The 2018 Professional Development Seminar Series is designed for staff, volunteers and other professionals from science, environmental, natural history, technology, art, history and other cultural institutions and centers in New England. Typically, each seminar is a full day, split into two sessions. The mornings are spent exploring STEM content areas with scientists and policy makers. Afternoon sessions are skill-based, focusing on turning real-life science into exciting, inquiry-based, hands-on, minds-on lessons and activities for your programs with K-12 students and teachers, or other youth programs. The seminars are designed as professional development opportunities to provide content and teaching resources for your staff as well as networking opportunities for professionals in informal education settings. Teachers, science coordinators and other formal educators are also welcome to attend these seminars.

This year we are offering four seminars – join us on January 24th, February 14th and April 24th for seminars in the traditional morning/afternoon format, and on March 28th for a special full-day session. All four seminars promise to provide an exciting, hands-on professional development opportunity for you and your staff!

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Wednesday, January 24th

Extreme Events and Climate Change: What We Know and Some Ideas About What to Do About It
Ellen Marie Douglas, Associate Professor of Hydrology, School for the Environment, University of Massachusetts Boston
Climate science tells us three truths about what we can expect from climate change. The first: small changes in an average value, such as average global temperatures, will have bigger effects on the extremes. We have seen this truth play out in the extreme weather events that have wrought havoc across New England and the nation over the last decade or more. Record-breaking events will always occur, but the time between these events should increase. Under climate change, records are getting broken in…well, record time! The second truth: our history of CO2 emissions has embedded a certain amount of change into the climate system, which we will need to adapt to. And the third truth: if we don’t account for our changing climate in planning and designing, our plans and designs will be wrong. In this seminar, Dr. Douglas will present observations of our changing climate, what changes may be in our future here in New England and some plans for how to adapt to these changes.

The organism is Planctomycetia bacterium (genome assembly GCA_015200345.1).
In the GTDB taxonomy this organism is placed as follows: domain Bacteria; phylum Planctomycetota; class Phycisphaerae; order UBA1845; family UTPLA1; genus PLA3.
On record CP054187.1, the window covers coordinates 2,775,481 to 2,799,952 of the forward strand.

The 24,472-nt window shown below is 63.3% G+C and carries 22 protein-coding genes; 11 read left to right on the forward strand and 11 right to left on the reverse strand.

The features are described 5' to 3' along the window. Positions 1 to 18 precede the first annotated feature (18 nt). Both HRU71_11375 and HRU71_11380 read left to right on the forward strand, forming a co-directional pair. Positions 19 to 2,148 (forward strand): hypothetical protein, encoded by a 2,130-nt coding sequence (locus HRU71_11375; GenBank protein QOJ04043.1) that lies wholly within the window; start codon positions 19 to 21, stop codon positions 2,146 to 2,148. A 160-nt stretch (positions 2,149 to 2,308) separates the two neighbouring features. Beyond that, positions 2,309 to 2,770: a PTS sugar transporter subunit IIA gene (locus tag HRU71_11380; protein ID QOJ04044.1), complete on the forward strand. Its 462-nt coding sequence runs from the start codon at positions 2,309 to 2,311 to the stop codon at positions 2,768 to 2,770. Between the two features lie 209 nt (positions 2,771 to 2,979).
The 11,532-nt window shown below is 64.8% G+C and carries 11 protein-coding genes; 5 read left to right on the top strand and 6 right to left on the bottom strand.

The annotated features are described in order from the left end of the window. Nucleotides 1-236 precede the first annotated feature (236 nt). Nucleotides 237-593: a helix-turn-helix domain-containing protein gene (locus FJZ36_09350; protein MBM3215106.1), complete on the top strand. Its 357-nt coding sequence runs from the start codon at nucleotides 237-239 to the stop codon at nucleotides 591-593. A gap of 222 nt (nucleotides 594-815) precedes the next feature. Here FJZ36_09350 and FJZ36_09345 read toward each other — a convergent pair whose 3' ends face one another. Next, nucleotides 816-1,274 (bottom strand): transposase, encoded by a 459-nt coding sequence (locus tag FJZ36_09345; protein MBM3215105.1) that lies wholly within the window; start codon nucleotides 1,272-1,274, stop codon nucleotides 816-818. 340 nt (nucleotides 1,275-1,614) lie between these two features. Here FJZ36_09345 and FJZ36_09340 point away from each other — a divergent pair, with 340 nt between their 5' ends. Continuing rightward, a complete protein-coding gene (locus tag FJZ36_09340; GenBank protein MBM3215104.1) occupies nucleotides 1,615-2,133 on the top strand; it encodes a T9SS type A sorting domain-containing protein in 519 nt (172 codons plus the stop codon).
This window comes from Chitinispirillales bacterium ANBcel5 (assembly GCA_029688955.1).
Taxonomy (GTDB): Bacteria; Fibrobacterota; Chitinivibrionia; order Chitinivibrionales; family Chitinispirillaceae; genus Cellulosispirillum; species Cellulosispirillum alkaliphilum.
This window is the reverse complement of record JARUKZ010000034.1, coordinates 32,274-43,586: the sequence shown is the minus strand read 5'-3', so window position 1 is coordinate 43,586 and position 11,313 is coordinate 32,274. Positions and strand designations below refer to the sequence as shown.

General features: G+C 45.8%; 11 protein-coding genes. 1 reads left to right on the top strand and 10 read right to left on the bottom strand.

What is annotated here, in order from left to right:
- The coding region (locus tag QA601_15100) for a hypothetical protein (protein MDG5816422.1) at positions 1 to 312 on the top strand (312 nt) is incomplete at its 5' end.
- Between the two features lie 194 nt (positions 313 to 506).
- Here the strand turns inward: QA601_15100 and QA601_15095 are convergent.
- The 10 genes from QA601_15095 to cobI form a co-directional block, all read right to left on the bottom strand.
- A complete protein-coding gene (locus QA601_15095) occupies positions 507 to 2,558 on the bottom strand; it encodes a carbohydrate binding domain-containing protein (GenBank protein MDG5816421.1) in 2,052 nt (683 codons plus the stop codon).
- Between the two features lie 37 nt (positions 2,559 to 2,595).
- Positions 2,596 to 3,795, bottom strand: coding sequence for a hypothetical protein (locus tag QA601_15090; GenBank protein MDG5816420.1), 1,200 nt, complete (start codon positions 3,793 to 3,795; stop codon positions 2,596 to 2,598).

How We Know What We Know: Using Real-World Data to Explore Key Climate Concepts
Jeremy D. Shakun, Assistant Professor, Dept. of Earth & Environmental Sciences, Boston College
How can you put scientific data to use in your school or public programs? In this seminar, work with a group to compare real-world results to your expectations based on a climate change hypothesis. Use a model to show how random year-to-year weather variations can change how a trend is perceived, and consider how climate change will evolve over time. Calculate how the likelihood of an extreme weather event changes with a warming climate. Come away with ideas for incorporating science and engineering practices like analyzing data and arguing from evidence into programs and exhibits at your institution.


Wednesday, February 14th

Developing a Taste for Molecular Biology
Lindsay Mehrmanesh, Biology Teaching Lab Supervisor, Brandeis University
DNA, RNA, Central Dogma, genes, polypeptides, ribosomes…are these topics outside your wheelhouse? Come engage in a conversation about why humans and other organisms exhibit the traits we do, and how you can weave this important topic into your institution’s programs. Learn more about how DNA functions as the blueprint of all organisms, from plants and animals to fungi and bacteria, and how that blueprint gets translated into observable traits. Dr. Mehrmanesh will illustrate with models how a change in your DNA code can lead to a difference in your sense of taste, and lead you in an activity that might identify you as a “super-taster”. Lindsay will also discuss how she developed this activity as part of the The Discovery Museums’ Science & Engineering Communication Fellowship and share ways you can find and utilize resources from industry and academia in the development of your own programming.

Sharing Science: Connecting Scientists and Engineers with the Public
Denise LeBlanc, Director of Learning Experiences, The Discovery Museums, Acton, MA
Elizabeth Leahy, Assistant Director of Learning Experiences, The Discovery Museums, Acton, MA